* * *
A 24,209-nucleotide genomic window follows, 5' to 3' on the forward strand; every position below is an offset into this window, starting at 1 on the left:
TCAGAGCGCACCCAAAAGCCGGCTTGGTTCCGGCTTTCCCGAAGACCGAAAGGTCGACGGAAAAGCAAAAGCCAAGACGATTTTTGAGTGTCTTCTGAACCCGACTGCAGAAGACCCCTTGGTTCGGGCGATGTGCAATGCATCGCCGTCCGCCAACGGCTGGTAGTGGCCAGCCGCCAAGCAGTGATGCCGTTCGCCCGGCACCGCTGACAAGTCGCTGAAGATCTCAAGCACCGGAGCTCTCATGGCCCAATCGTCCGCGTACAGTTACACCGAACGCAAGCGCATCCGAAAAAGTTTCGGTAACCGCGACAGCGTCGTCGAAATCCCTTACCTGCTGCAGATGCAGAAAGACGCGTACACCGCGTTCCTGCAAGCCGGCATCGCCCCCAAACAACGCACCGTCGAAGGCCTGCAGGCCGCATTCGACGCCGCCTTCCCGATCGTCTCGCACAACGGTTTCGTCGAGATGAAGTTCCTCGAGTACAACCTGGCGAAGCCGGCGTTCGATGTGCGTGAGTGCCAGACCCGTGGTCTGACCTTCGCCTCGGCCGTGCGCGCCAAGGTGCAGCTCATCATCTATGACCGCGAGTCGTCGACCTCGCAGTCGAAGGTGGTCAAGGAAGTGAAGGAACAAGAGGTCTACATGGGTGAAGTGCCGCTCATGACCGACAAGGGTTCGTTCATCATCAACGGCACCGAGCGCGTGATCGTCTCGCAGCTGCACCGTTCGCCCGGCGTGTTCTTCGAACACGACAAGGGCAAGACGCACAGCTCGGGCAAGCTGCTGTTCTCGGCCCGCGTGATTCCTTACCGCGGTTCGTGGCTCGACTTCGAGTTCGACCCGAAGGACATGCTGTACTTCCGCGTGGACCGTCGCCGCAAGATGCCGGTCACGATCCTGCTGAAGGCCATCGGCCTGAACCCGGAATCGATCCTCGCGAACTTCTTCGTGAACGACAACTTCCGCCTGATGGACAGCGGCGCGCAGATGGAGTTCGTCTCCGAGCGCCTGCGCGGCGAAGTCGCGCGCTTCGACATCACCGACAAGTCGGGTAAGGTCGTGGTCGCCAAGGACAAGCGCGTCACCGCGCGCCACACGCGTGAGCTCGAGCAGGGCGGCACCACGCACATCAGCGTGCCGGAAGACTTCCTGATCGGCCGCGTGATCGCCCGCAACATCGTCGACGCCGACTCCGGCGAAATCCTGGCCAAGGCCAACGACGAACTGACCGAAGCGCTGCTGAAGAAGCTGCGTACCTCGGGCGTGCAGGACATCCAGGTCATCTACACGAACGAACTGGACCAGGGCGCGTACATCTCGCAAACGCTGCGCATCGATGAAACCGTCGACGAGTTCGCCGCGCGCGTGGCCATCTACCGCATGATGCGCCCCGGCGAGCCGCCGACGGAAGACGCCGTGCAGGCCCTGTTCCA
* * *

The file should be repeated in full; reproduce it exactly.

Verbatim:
A 24,209-nucleotide genomic window follows, 5' to 3' on the forward strand; every position below is an offset into this window, starting at 1 on the left:
TCAGAGCGCACCCAAAAGCCGGCTTGGTTCCGGCTTTCCCGAAGACCGAAAGGTCGACGGAAAAGCAAAAGCCAAGACGATTTTTGAGTGTCTTCTGAACCCGACTGCAGAAGACCCCTTGGTTCGGGCGATGTGCAATGCATCGCCGTCCGCCAACGGCTGGTAGTGGCCAGCCGCCAAGCAGTGATGCCGTTCGCCCGGCACCGCTGACAAGTCGCTGAAGATCTCAAGCACCGGAGCTCTCATGGCCCAATCGTCCGCGTACAGTTACACCGAACGCAAGCGCATCCGAAAAAGTTTCGGTAACCGCGACAGCGTCGTCGAAATCCCTTACCTGCTGCAGATGCAGAAAGACGCGTACACCGCGTTCCTGCAAGCCGGCATCGCCCCCAAACAACGCACCGTCGAAGGCCTGCAGGCCGCATTCGACGCCGCCTTCCCGATCGTCTCGCACAACGGTTTCGTCGAGATGAAGTTCCTCGAGTACAACCTGGCGAAGCCGGCGTTCGATGTGCGTGAGTGCCAGACCCGTGGTCTGACCTTCGCCTCGGCCGTGCGCGCCAAGGTGCAGCTCATCATCTATGACCGCGAGTCGTCGACCTCGCAGTCGAAGGTGGTCAAGGAAGTGAAGGAACAAGAGGTCTACATGGGTGAAGTGCCGCTCATGACCGACAAGGGTTCGTTCATCATCAACGGCACCGAGCGCGTGATCGTCTCGCAGCTGCACCGTTCGCCCGGCGTGTTCTTCGAACACGACAAGGGCAAGACGCACAGCTCGGGCAAGCTGCTGTTCTCGGCCCGCGTGATTCCTTACCGCGGTTCGTGGCTCGACTTCGAGTTCGACCCGAAGGACATGCTGTACTTCCGCGTGGACCGTCGCCGCAAGATGCCGGTCACGATCCTGCTGAAGGCCATCGGCCTGAACCCGGAATCGATCCTCGCGAACTTCTTCGTGAACGACAACTTCCGCCTGATGGACAGCGGCGCGCAGATGGAGTTCGTCTCCGAGCGCCTGCGCGGCGAAGTCGCGCGCTTCGACATCACCGACAAGTCGGGTAAGGTCGTGGTCGCCAAGGACAAGCGCGTCACCGCGCGCCACACGCGTGAGCTCGAGCAGGGCGGCACCACGCACATCAGCGTGCCGGAAGACTTCCTGATCGGCCGCGTGATCGCCCGCAACATCGTCGACGCCGACTCCGGCGAAATCCTGGCCAAGGCCAACGACGAACTGACCGAAGCGCTGCTGAAGAAGCTGCGTACCTCGGGCGTGCAGGACATCCAGGTCATCTACACGAACGAACTGGACCAGGGCGCGTACATCTCGCAAACGCTGCGCATCGATGAAACCGTCGACGAGTTCGCCGCGCGCGTGGCCATCTACCGCATGATGCGCCCCGGCGAGCCGCCGACGGAAGACGCCGTGCAGGCCCTGTTCCA